Nail Abnormalities in Patients with Vitiligo
Researchers from Istanbul, Turkey noted that nail abnormalities (NAb) have been documented in various other autoimmune diseases associated with vitiligo, and suggested that the same should be apparent in vitiligo patients. With prior research on the topic being limited to a single report, they conducted a two-year study to determine the frequency and type of nail abnormalities in vitiligo patients compared to non-vitiligo control.
The researchers observed an increased incidence of NAb among those in the vitiligo group (78% exhibiting at least one nail abnormality) as compared to those in the control group (55%), but found no correlation between the presence of NAb and patient age or vitiligo duration.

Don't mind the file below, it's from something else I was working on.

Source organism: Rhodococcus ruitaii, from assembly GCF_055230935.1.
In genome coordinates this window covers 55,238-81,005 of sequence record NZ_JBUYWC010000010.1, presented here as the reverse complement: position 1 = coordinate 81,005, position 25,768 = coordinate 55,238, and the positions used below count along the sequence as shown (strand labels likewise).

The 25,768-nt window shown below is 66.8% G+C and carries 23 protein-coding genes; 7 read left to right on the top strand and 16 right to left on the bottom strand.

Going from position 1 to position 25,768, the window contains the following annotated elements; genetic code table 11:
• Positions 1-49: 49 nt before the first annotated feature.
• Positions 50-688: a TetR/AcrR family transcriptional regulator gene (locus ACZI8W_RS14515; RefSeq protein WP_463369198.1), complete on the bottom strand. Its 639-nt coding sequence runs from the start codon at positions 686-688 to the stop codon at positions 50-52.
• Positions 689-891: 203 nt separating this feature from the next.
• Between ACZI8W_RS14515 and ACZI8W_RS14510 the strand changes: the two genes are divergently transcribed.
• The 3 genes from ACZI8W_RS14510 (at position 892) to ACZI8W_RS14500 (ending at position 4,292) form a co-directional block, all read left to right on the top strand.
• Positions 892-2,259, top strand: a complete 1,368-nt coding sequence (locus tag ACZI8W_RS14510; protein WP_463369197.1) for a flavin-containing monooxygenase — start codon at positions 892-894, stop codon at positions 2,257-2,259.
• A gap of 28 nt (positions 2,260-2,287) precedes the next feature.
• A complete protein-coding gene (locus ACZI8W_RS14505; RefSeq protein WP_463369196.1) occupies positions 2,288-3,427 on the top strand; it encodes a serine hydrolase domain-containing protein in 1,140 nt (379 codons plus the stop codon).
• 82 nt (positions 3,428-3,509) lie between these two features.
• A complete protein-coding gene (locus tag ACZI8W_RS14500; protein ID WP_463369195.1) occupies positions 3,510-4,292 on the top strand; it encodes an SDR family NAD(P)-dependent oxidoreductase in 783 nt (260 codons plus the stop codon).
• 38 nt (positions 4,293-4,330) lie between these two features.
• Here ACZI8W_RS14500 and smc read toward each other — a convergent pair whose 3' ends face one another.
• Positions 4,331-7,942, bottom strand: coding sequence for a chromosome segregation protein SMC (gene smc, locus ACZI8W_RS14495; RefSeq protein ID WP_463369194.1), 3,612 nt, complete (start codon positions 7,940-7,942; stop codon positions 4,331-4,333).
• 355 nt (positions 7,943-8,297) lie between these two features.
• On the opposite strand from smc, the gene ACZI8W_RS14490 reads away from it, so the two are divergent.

The 3 Most Frequent NAb Observed in the Vitiligo Group:
Longitudinal ridging (42%)
Appears as a series of superficial, narrow,
longitudinal, parallel striations on the nail
Appears as white spots
Absent lunula (13%)
Absence of the lunula (the crescent-shaped white area at the base of the nail)
An absent lunula on the little finger is considered normal. However, small or no moons on the other fingers can indicate an underactive thyroid gland, as well as deficiency of vitamin B12 or iodine which feeds the thyroid gland.
Because research has shown the risk to develop autoimmune thyroid disease to be 2.5 times higher among those with vitiligo than in the normal population, if you notice a nail abnormality, you should check with your doctor about thyroid testing.
info from here